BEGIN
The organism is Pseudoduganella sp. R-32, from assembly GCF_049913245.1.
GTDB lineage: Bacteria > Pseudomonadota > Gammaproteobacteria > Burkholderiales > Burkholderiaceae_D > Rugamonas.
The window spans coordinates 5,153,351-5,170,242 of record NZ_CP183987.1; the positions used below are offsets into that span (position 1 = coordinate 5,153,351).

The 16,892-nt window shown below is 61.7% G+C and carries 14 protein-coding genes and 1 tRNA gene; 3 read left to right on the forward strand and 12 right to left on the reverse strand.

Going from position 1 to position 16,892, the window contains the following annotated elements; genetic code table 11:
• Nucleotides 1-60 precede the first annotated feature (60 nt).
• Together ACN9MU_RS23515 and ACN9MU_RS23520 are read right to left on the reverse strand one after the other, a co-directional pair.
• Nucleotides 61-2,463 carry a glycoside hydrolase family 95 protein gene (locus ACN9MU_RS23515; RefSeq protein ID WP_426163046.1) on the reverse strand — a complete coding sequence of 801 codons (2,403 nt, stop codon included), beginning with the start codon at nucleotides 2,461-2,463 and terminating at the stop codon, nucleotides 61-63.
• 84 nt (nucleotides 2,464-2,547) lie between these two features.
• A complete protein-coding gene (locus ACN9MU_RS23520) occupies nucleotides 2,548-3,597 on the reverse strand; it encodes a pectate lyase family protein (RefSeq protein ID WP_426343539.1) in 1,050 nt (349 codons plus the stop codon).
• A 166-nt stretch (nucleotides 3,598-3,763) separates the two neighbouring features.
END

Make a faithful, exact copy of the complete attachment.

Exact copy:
The organism is Pseudoduganella sp. R-32, from assembly GCF_049913245.1.
GTDB lineage: Bacteria > Pseudomonadota > Gammaproteobacteria > Burkholderiales > Burkholderiaceae_D > Rugamonas.
The window spans coordinates 5,153,351-5,170,242 of record NZ_CP183987.1; the positions used below are offsets into that span (position 1 = coordinate 5,153,351).

The 16,892-nt window shown below is 61.7% G+C and carries 14 protein-coding genes and 1 tRNA gene; 3 read left to right on the forward strand and 12 right to left on the reverse strand.

Going from position 1 to position 16,892, the window contains the following annotated elements; genetic code table 11:
• Nucleotides 1-60 precede the first annotated feature (60 nt).
• Together ACN9MU_RS23515 and ACN9MU_RS23520 are read right to left on the reverse strand one after the other, a co-directional pair.
• Nucleotides 61-2,463 carry a glycoside hydrolase family 95 protein gene (locus ACN9MU_RS23515; RefSeq protein ID WP_426163046.1) on the reverse strand — a complete coding sequence of 801 codons (2,403 nt, stop codon included), beginning with the start codon at nucleotides 2,461-2,463 and terminating at the stop codon, nucleotides 61-63.
• 84 nt (nucleotides 2,464-2,547) lie between these two features.
• A complete protein-coding gene (locus ACN9MU_RS23520) occupies nucleotides 2,548-3,597 on the reverse strand; it encodes a pectate lyase family protein (RefSeq protein ID WP_426343539.1) in 1,050 nt (349 codons plus the stop codon).
• A 166-nt stretch (nucleotides 3,598-3,763) separates the two neighbouring features.